Manipur sessions court orders Irom Sharmila Chanu's release
A sessions court in Manipur has ordered the release of activist Irom Sharmila, who has been on a hunger strike for over a decade and is currently under house arrest.
Saying that the attempt to suicide case against the feisty human rights activist could not be proved by the prosecution, the court ordered the immediate release of Chanu.
The 'iron lady of Manipur', as she is popularly known, has been on a hunger strike since November, 2000 demanding the repealing of the Armed Forces (Special Powers) Act, which has been described by activists as an infringement on human rights.
Irom Sharmila Chanu was born on March 14,1972). On November 2, 2000, she decided to go on an indefinite hunger strike after ten persons were shot and killed at a bus stand in in Malom, a town in Manipur's Imphal Valley.
The incident, known as the "Malom Massacre", was allegedly committed by the Assam Rifles, one of the Indian paramilitary forces operating in the state. The victims included Leisangbam Ibetombi, a 62-year old woman, and 18-year old Sinam Chandramani, a 1988 National Child Bravery Award winner.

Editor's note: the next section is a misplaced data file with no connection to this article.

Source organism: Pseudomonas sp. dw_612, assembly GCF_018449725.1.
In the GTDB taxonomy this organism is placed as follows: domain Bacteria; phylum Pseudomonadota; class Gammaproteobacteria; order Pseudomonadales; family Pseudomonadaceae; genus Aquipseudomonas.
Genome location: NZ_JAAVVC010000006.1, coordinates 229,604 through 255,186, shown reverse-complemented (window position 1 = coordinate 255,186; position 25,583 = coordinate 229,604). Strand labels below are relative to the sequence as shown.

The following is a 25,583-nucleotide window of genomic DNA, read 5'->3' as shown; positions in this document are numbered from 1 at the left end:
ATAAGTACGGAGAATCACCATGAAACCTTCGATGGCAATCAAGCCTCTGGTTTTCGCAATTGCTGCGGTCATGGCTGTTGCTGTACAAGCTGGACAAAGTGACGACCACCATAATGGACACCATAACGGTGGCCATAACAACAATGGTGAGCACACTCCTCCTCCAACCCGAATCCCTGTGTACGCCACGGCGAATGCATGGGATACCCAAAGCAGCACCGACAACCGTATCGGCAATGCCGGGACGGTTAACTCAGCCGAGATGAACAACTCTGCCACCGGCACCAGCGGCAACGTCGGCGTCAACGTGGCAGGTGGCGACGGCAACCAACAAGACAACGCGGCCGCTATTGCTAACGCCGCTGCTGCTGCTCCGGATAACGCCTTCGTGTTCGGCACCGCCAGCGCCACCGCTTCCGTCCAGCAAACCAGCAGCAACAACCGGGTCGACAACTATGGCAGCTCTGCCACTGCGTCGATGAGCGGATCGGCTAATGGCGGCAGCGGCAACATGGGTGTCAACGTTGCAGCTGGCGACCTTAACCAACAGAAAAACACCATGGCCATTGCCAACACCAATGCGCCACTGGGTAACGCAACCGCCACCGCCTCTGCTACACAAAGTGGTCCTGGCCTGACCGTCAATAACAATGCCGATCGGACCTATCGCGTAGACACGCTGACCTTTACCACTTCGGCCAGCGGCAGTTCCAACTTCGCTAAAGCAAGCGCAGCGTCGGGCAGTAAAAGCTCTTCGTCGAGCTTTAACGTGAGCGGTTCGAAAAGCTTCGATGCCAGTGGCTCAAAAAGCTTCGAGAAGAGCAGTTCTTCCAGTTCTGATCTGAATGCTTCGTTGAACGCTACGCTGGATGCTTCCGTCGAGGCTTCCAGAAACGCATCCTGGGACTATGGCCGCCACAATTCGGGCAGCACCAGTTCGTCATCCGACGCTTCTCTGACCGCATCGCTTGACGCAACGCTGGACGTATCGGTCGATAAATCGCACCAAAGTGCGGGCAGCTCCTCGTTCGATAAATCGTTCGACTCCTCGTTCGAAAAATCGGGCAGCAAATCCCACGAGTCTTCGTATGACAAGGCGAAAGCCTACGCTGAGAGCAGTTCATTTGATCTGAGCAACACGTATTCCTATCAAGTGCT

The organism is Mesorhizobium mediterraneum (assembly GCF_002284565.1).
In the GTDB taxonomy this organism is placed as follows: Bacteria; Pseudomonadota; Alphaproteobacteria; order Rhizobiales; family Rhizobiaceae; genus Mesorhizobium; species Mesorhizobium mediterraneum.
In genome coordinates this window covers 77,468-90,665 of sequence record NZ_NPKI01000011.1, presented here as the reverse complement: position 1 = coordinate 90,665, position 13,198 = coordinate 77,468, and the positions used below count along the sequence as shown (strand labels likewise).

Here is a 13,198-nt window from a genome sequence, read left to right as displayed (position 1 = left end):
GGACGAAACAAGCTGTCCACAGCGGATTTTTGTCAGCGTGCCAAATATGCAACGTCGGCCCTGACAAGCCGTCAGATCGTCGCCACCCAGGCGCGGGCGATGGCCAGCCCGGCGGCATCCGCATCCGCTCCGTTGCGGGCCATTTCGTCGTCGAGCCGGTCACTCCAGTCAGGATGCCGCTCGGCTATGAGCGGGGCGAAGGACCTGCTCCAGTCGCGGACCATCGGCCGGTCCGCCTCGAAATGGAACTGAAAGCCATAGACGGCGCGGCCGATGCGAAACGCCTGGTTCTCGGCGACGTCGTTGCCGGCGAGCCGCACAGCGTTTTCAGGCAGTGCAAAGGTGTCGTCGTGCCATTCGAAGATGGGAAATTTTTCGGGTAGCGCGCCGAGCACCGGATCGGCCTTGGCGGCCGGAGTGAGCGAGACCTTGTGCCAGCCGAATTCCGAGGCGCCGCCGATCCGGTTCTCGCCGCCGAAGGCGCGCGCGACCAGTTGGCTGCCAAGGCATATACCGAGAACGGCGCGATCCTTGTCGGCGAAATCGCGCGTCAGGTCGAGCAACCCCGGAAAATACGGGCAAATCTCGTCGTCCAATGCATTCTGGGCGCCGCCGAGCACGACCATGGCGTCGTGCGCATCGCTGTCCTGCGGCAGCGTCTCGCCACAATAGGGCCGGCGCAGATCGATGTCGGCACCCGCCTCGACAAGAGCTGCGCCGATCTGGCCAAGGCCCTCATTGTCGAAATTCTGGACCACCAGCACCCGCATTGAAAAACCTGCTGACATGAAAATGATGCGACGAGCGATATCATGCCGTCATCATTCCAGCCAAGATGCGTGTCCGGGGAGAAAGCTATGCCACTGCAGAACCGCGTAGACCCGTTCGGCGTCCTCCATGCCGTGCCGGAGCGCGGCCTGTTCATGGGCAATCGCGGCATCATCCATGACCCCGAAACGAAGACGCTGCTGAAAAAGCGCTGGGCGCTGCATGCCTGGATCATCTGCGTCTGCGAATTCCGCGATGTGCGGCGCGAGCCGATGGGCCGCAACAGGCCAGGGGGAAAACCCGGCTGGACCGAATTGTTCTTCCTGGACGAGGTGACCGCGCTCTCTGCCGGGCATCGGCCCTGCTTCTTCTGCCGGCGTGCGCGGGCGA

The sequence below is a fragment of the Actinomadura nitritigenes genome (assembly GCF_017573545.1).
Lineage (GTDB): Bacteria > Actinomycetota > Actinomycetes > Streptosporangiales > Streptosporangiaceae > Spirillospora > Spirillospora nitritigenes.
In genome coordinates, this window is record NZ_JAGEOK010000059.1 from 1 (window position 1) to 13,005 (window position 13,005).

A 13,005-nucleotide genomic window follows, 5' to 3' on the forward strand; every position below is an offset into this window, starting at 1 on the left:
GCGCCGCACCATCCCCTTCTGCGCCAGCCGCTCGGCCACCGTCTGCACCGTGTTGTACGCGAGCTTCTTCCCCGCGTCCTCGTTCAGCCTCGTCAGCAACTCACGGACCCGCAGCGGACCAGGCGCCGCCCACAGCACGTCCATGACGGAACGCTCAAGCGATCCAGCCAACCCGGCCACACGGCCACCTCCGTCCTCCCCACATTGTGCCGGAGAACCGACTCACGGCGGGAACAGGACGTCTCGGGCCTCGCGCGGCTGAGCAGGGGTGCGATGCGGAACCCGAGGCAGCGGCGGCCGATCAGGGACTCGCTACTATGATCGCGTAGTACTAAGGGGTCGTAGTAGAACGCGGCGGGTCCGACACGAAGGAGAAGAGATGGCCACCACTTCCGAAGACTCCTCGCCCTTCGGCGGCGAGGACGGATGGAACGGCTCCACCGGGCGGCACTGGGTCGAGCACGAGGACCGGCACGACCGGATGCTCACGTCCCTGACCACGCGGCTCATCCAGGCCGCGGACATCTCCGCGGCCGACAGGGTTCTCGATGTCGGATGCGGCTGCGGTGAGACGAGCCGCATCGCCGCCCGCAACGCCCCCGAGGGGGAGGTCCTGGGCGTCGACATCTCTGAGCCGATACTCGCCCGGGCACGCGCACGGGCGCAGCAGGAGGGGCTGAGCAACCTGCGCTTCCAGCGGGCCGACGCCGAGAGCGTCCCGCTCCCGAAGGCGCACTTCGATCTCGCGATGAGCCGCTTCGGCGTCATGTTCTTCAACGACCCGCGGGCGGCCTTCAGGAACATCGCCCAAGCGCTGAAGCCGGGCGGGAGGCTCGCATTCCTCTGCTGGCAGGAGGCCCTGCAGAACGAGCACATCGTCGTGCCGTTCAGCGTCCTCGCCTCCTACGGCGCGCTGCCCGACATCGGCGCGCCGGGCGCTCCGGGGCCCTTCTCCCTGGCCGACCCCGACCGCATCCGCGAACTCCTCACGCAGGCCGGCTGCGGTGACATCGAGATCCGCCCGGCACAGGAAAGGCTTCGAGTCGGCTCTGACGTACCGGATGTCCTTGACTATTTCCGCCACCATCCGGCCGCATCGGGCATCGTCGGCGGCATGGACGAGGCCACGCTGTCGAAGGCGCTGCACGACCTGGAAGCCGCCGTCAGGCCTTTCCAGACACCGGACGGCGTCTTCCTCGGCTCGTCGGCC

Sharmila, who was 28 at the time when she began to fast, has been repeatedly arrested by police in various states on grounds that she was attempting to commit suicide by neither taking food nor water. She has been on this indefinite fast for over 500 weeks.
The "attempt to commit suicide"is unlawful under Section 309 of the Indian Penal Code (IPC), and in view of her poor health, Sharmila has had to wear a nasogastric tube to keep herself alive while under arrest.
Her primary demand is the complete repeal of the AFSPA, which has been blamed for violence in Manipur and other parts of northeast India.
In October 2013 Amnesty India recognized Sharmila as a "'Prisoner of Conscience', who is being held solely for a peaceful expression of her beliefs.
(Posted on 20-08-2014)